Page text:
November 16, 2023

Institute for the Study. Of War: Russia beefs up air defense to thwart Ukrainian attacks on supply routes

Institute for the Study of War

Russian forces conducted a series of missile and drone strikes against Ukraine on the night of October 15 to 16. The Ukrainian General Staff reported that Russian forces launched 18 Shahed-131/136 drones of which Ukrainian forces destroyed 16. The Ukrainian Air Force reported that Russian forces launched S-300 missiles targeting Kharkiv Oblast and that Ukrainian forces destroyed a Kh-59 cruise missile over Poltava Oblast on the evening of November 15. Ukrainian Air Force Spokesperson Colonel Yuriy Ihnat reported on November 16 that Russian forces changed the timing of the November 16 drone attack from their normal strike pattern by conducting the drone strikes until around 9:30am local time, as opposed to conducting the attacks at their usual time from around 10:00pm to 3:00-4:00am. Ukrainian Southern Operational Command Spokesperson Captain First Rank Nataliya Humenyuk stated that the Russian military has concentrated over 800 missiles, including Kalibr and Onyx missiles, in occupied Crimea and intends to use all of them against Ukrainian energy infrastructure in winter 2023.

Russian Security Council Secretary Nikolai Patrushev announced on November 16 that Russian authorities are strengthening Russian air defense over Russia’s Central Federal Okrug, likely in response to Ukraine’s recently implied intent to conduct an interdiction campaign against Russian supply routes in rear areas during the winter. Patrushev also announced that Russian authorities have organized patrols to protect critical infrastructure facilities to prevent attacks and that the Russian government is funding the creation of “territorial defense lines” for oblasts bordering Ukraine. Patrushev added that Russian authorities are updating a list of all critical infrastructure facilities – including fuel and energy facilities and important transportation objects – that require protection from unspecified threats. The Central Federal Okrug consists of 18 federal subjects including Bryansk, Kursk, and Belgorod oblasts, which border Ukraine. Ukrainian Deputy Prime Minister Iryna Vereshchuk stated on November 13 that Ukraine needs additional air defense systems and long-range missiles to strike Russian rear areas. Ukrainian Ground Forces Spokesperson Lieutenant Colonel Volodymyr Fityo stated on November 12 that Ukrainian forces’ current main task is to disrupt Russian ground lines of communications (GLOCs).

Key Takeaways: 

  • Russian forces conducted a series of missile and drone strikes against Ukraine on the night of October 15 to 16.
  • Russian Security Council Secretary Nikolai Patrushev announced on November 16 that Russian authorities are strengthening Russian air defense over Russia’s Central Federal Okrug, likely in response to Ukraine’s recently implied intent to conduct an interdiction campaign against Russian supply routes in rear areas during the winter.
  • Russian milbloggers continued to criticize actors in the Russian information space for distorting the reality of the Russian war effort, highlighting an emerging cyclical dynamic in the Russian information space in which the majority of Russian sources coalesce around a particular predominant narrative and, in turn, a subset of different sources coalesces to criticize the majority’s prevailing opinion.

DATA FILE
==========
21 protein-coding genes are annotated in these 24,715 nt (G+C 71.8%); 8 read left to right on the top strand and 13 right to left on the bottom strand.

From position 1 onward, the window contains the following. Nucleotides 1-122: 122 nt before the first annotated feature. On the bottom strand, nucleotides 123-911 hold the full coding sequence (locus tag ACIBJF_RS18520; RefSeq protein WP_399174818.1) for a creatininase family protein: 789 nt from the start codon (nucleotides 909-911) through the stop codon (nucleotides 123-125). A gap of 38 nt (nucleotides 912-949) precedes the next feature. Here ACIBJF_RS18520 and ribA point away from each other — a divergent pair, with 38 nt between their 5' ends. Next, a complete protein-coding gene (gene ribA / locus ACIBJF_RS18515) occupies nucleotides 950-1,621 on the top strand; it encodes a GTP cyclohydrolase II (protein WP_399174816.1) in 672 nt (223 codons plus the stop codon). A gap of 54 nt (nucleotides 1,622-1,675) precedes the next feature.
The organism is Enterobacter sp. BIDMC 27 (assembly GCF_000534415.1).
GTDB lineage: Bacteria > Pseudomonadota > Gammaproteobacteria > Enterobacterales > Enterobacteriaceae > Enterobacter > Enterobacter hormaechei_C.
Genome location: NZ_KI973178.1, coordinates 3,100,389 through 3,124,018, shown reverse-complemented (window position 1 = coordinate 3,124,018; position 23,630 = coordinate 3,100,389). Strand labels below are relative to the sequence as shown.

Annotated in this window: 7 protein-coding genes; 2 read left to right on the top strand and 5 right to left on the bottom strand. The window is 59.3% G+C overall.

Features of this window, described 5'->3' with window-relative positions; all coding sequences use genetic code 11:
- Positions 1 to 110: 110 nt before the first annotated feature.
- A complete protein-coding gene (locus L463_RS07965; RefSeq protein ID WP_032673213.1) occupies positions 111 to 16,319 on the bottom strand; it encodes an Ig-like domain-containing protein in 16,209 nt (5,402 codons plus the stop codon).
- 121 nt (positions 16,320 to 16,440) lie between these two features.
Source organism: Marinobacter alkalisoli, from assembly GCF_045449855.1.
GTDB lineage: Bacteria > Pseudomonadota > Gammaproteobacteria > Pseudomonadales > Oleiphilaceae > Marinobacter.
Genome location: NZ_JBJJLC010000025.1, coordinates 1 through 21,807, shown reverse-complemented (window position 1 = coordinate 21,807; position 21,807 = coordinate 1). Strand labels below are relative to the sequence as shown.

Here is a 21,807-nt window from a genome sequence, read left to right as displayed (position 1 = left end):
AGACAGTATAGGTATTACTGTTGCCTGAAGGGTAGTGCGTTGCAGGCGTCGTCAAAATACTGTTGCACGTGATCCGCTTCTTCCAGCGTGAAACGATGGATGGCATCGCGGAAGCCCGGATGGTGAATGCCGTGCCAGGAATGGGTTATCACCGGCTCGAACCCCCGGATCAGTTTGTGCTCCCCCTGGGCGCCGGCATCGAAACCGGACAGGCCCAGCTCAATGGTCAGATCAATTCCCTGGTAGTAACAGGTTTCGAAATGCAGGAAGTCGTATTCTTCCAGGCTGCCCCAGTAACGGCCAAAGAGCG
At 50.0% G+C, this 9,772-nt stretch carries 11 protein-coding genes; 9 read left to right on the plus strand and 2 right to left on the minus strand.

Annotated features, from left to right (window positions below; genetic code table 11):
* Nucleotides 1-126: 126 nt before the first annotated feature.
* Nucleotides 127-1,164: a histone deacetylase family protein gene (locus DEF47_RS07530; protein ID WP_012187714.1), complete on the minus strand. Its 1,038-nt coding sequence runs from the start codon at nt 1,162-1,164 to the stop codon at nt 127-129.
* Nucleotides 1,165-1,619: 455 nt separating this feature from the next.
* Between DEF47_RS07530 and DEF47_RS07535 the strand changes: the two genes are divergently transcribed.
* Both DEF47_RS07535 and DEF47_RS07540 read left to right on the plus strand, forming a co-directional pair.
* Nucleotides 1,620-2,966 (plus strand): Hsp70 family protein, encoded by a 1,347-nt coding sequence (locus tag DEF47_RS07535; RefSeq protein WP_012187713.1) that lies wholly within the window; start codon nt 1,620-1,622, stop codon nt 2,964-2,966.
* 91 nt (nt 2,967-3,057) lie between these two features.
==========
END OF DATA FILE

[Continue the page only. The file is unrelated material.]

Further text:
• Russian President Vladimir Putin awarded a prominent Russian milblogger who was previously critical of Russia’s military performance during its full-scale invasion with a prestigious state honor, continuing the Kremlin’s long-standing effort to coopt milbloggers and make them loyal to the Kremlin. 
  • Ukraine stated that the continued Russian occupation of the Zaporizhzhia Nuclear Power Plant (ZNPP) has resulted in equipment and maintenance failures that threaten the plant’s security.
  • The Ukrainian and IAEA reports indicate that Russia’s presence and exclusive control over the ZNPP is increasing, suggesting that similar failures may escalate under continued Russian occupation.
  • Cyprus has reportedly been complicit in helping Russian elites, sanctioned for supporting the Russian invasion of Ukraine in 2014 and 2022, launder money.
  • Gazprom Media Holdings, a subsidiary of Russian state-owned energy company Gazprom, announced on November 16 that it acquired the majority share of a large Russian blogger agency, likely in an effort to expand its already extensive control over the Russian media space.
  • Russian authorities discovered former Russian 6th Air Force and Air Defense Army Commander Lieutenant General Vladimir Sviridov dead in his home in Stavropol Krai on November 15. 
  • Russian forces continued offensive operations along the Kupyansk-Svatove-Kreminna line, near Bakhmut, near Avdiivka, west and southwest of Donetsk City, in the Donetsk-Zaporizhia Oblast border area, near Robotyne, and northeast of Vasylivka and advanced near Avdiivka. 
  • The Russian Ministry of Education issued a draft order establishing a course called “Fundamentals of Security and Defense of the Motherland” for Russian middle and high school students starting in September 2024.
  • The Russian government and Russian occupation authorities continue to forcibly deport children in occupied Ukraine to Russia under the rubric of educational programs.
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